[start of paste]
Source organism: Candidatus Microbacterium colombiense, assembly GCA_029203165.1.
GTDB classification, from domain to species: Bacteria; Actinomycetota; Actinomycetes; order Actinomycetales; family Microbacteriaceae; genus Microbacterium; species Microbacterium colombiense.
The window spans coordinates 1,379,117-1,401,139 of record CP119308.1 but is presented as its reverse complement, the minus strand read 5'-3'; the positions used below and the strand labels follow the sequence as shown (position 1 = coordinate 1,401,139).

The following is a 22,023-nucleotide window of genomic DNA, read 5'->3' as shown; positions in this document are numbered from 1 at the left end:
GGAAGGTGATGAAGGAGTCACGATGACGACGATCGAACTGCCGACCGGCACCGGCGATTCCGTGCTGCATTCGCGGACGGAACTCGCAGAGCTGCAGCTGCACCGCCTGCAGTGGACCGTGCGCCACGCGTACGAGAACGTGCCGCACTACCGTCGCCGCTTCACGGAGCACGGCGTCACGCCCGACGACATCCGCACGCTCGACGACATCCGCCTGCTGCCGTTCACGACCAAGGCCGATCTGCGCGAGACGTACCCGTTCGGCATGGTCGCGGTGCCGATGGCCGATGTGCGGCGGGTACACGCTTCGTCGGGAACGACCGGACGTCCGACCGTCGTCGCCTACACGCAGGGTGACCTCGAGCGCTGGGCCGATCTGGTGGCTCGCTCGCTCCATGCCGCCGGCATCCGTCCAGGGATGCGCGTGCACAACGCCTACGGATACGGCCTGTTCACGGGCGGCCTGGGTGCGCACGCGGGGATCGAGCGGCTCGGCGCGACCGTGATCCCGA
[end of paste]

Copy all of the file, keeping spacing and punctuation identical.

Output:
Source organism: Candidatus Microbacterium colombiense, assembly GCA_029203165.1.
GTDB classification, from domain to species: Bacteria; Actinomycetota; Actinomycetes; order Actinomycetales; family Microbacteriaceae; genus Microbacterium; species Microbacterium colombiense.
The window spans coordinates 1,379,117-1,401,139 of record CP119308.1 but is presented as its reverse complement, the minus strand read 5'-3'; the positions used below and the strand labels follow the sequence as shown (position 1 = coordinate 1,401,139).

The following is a 22,023-nucleotide window of genomic DNA, read 5'->3' as shown; positions in this document are numbered from 1 at the left end:
GGAAGGTGATGAAGGAGTCACGATGACGACGATCGAACTGCCGACCGGCACCGGCGATTCCGTGCTGCATTCGCGGACGGAACTCGCAGAGCTGCAGCTGCACCGCCTGCAGTGGACCGTGCGCCACGCGTACGAGAACGTGCCGCACTACCGTCGCCGCTTCACGGAGCACGGCGTCACGCCCGACGACATCCGCACGCTCGACGACATCCGCCTGCTGCCGTTCACGACCAAGGCCGATCTGCGCGAGACGTACCCGTTCGGCATGGTCGCGGTGCCGATGGCCGATGTGCGGCGGGTACACGCTTCGTCGGGAACGACCGGACGTCCGACCGTCGTCGCCTACACGCAGGGTGACCTCGAGCGCTGGGCCGATCTGGTGGCTCGCTCGCTCCATGCCGCCGGCATCCGTCCAGGGATGCGCGTGCACAACGCCTACGGATACGGCCTGTTCACGGGCGGCCTGGGTGCGCACGCGGGGATCGAGCGGCTCGGCGCGACCGTGATCCCGA